Microsoft Should Refocus and Cut Smartphone Losses
Microsoft is on track to launch the completely reengineered Windows Phone 7 platform later this year and seek to recapture some of the exploding smartphone market. However, in the wake of the abysmal failure of the Kin, and following on the heels of the launch of the iPhone 4 and awesome Android handsets like the EVO 4G and Droid X, Microsoft may want to reconsider whether this is even a battle worth fighting.
In an ideal world, Microsoft would have led the smartphone revolution from day one. With a dominant role in enterprise server operating systems and messaging, and a virtual monopoly on the desktop operating system and office productivity software, it seems like it should have been a natural extension of what Microsoft already offers to extend that same functionality to a mobile platform like a smartphone.
However, Microsoft is often slow to catch the wave. While Microsoft was trying to grasp whether this mobility thing was here to stay, RIM developed the BlackBerry, established its stake in the market, and became synonymous with mobile enterprise messaging and communication.
After the stumbling attempts of previous Windows Mobile platforms, Microsoft has gone back to the drawing board to develop a completely new mobile OS from scratch rather than trying to build an incremental upgrade on a shaky foundation. That is commendable, but it may also be too late.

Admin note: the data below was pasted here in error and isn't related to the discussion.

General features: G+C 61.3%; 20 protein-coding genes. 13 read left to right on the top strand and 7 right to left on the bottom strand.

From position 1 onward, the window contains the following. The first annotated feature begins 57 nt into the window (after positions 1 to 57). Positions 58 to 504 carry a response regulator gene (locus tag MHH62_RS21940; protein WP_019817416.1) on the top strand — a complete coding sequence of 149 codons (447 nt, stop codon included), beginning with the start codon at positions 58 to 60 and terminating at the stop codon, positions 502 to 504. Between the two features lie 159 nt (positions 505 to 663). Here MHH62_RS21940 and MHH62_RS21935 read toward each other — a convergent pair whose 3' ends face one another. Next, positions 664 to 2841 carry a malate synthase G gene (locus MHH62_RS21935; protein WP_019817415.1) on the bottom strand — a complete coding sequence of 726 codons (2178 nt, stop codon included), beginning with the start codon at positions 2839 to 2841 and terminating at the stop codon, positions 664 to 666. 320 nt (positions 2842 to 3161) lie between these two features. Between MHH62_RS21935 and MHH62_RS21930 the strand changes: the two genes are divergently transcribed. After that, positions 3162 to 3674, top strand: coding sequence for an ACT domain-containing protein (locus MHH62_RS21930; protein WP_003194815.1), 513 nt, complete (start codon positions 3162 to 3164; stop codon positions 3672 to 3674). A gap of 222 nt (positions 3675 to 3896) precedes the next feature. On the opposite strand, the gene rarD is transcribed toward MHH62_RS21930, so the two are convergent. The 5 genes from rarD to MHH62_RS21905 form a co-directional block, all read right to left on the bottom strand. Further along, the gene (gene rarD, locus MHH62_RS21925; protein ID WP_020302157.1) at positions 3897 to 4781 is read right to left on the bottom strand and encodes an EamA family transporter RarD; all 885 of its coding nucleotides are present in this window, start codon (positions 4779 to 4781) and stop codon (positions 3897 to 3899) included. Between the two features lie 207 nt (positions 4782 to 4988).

Microsoft had a prime opportunity to jump into the smartphone express lane if it had beat out HP to purchase Palm. The Palm brand may have faltered, but the WebOS mobile operating system it developed is technically superior in some ways to competing platforms, and presents an opportunity to cut to the front of the smartphone line if it is effectively packaged and marketed.
Granted, there is money to be made by Microsoft if it could capture a significant share of the smartphone market. Ultimately, though, whatever small income Microsoft might generate from licensing fees for Windows Phone 7 is not as important to Microsoft's bottom line as making sure mobile users rely on Exchange and Microsoft Office regardless of which smartphone they use.
Even after being essentially absent from the smartphone fray for the past year or two, Microsoft has managed to hold on to third place behind RIM and Apple. That says something about Microsoft's ability to retain or regain market share. However, Microsoft has been plummeting while Android has been skyrocketing, so expect those platforms to flip-flop.
Perhaps Microsoft should consider cutting its losses and refocusing its efforts? If Microsoft would devote its vast resources to developing the apps and working with the different smartphone platforms and handset manufacturers to embed native support for its backend software and services into virtually all smartphones, it would have a much broader impact on Microsoft's role in the smartphone arena than only delivering those capabilities on its own small piece of the smartphone pie.
Microsoft should have been the king of the smartphone market. Microsoft could have rebounded and captured a dominant share of the smartphone market. But, "shoulda, coulda, woulda" doesn't pay the bills and Microsoft's efforts in the smartphone arena seem to be a money pit offering little return.